Sam Allard / Scene
The Plain Dealer Plaza at 1801 Superior Avenue
MinuteMen Staffing is expected to close on a purchase of the Plain Dealer building at 1801 Superior Ave., according to a report
published last week. Sources have previously told Scene negotiations were ongoing for months and advanced in nature. Those negotiations, of course, could fall apart.
The City of Cleveland had announced in June 2018 that it intended to purchase the building for its new headquarters for the Cleveland police. That plan, a $60 million project in all by that year's estimates, was abruptly called off by the city in September 2018.
"At this time the City of Cleveland no longer desires to pursue the purchase of 1801 Superior Avenue property for the Cleveland Division of Police Headquarters with GLP Superior LTD," the city wrote in a letter to developer Fred Geis, whose company was to buy the building from the PD and sell it to the city once construction and renovations were complete. "Thank you for working with the City on this important project."
There has been little public explanation from the city on why the deal fell through, but sources have explained to Scene two main problems. First, there were more subleases in the building than the city originally understood, and those leases extended far into the future — 2035, or so — which made them hard to renegotiate. Second, while most of those were able to be renegotiated at acceptable terms, some tenants were demanding exorbitant payouts to exit those leases and relocate. Chiefly, according to two sources, the Council for Economic Opportunities in Greater Cleveland, a nonprofit that runs the state's largest Head Start program and which has found itself in turmoil in recent years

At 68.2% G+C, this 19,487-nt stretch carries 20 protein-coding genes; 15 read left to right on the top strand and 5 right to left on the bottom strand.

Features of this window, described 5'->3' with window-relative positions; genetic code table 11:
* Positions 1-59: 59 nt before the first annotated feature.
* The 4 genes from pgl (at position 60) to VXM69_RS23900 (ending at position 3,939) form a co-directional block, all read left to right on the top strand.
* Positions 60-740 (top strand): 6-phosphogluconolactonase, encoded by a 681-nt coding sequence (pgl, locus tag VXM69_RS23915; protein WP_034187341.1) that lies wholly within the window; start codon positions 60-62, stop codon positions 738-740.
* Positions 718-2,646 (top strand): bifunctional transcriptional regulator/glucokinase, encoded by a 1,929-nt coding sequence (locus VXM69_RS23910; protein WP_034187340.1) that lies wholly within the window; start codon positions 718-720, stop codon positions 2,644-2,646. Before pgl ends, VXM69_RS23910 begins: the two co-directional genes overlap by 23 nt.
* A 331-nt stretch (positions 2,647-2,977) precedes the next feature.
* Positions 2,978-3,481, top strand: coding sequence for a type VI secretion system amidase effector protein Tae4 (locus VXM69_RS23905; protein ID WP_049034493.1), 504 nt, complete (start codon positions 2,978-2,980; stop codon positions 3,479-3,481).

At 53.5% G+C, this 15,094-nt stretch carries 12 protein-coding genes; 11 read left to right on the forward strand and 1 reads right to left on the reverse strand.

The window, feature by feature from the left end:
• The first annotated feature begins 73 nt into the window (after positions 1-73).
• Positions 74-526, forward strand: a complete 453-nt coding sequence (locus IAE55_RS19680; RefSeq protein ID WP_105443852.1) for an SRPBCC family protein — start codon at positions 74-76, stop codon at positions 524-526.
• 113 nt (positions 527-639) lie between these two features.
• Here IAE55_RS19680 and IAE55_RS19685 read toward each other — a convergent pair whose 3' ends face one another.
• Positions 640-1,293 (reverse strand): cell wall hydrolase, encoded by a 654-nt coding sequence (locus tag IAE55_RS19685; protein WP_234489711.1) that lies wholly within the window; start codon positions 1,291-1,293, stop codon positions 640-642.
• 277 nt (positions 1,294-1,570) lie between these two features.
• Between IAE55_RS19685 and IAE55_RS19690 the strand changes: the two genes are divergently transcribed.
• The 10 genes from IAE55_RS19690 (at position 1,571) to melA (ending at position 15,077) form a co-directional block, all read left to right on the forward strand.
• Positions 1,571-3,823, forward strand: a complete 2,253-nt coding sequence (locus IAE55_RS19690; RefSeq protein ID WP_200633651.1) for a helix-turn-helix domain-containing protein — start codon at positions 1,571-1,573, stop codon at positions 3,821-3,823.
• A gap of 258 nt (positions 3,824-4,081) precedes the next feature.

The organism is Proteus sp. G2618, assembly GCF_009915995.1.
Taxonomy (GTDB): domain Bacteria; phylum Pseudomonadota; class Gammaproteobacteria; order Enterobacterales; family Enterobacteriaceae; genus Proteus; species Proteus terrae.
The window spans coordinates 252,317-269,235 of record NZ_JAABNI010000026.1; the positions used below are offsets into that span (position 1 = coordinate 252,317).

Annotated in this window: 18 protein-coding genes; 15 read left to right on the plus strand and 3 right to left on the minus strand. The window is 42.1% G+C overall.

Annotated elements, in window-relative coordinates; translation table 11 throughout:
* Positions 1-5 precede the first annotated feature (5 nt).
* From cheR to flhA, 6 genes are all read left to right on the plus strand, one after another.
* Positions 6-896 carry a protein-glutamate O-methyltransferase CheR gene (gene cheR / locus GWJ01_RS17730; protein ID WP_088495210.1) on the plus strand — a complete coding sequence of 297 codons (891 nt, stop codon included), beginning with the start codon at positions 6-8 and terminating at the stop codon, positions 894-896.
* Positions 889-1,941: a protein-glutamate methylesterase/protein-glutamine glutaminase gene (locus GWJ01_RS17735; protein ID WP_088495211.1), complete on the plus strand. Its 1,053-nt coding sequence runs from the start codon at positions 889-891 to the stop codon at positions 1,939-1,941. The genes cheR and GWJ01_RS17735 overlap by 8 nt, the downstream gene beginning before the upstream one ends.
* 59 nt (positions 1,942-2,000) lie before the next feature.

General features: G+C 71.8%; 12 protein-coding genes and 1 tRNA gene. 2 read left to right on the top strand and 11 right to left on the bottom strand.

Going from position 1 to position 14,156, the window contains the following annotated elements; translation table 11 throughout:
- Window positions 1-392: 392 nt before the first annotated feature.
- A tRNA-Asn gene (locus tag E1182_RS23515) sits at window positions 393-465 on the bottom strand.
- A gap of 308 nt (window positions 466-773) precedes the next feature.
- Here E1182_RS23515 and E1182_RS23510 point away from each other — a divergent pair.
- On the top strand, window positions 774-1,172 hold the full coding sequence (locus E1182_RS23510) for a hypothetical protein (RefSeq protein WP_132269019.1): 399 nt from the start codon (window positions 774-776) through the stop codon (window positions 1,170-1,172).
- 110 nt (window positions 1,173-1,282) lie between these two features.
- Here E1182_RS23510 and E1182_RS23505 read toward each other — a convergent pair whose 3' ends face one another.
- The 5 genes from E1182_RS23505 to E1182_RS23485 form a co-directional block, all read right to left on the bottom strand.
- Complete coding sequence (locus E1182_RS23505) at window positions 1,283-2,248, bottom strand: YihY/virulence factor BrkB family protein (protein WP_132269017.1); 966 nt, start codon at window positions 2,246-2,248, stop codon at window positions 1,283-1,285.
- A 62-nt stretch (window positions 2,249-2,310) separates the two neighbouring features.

, had demanded more than $3 million.
City council is set to soon examine the failed deal and the city's plans, which are still unknown, for the future police HQ.
The PD constructed the building for $38 million in 2002. The city planned on purchasing the building for $19.5 million. The terms of the impending sale to MinuteMen have not been disclosed.
"Although just about everyone in town seems to know details of what is going on with this building, I'm one of the very few people who are actually restricted from discussing it by a confidentiality agreement," Cleveland.com editor Chris Quinn told Scene in a statement. "I'm hoping we can announce something soon."
Samuel Lucarelli founded Minute Men Inc. in 1968, and it quickly became one of the region's most profitable and, some have argued, exploitative temporary staffing agencies. Even after Lucarelli was convicted of racketeering, his family business continued to explode. From Daniel Kerr's Derelict Paradise:
"Jason Lucarelli, who took over the family business, reflected, 'Everyone knows what happened to my father ... Obviously our customers don't care.' The state of Ohio and the City of Cleveland as well overlooked Samuel Lucarelli's transgressions as they turned to Minute Men Inc. and other private temporary agencies to fill their own labor needs."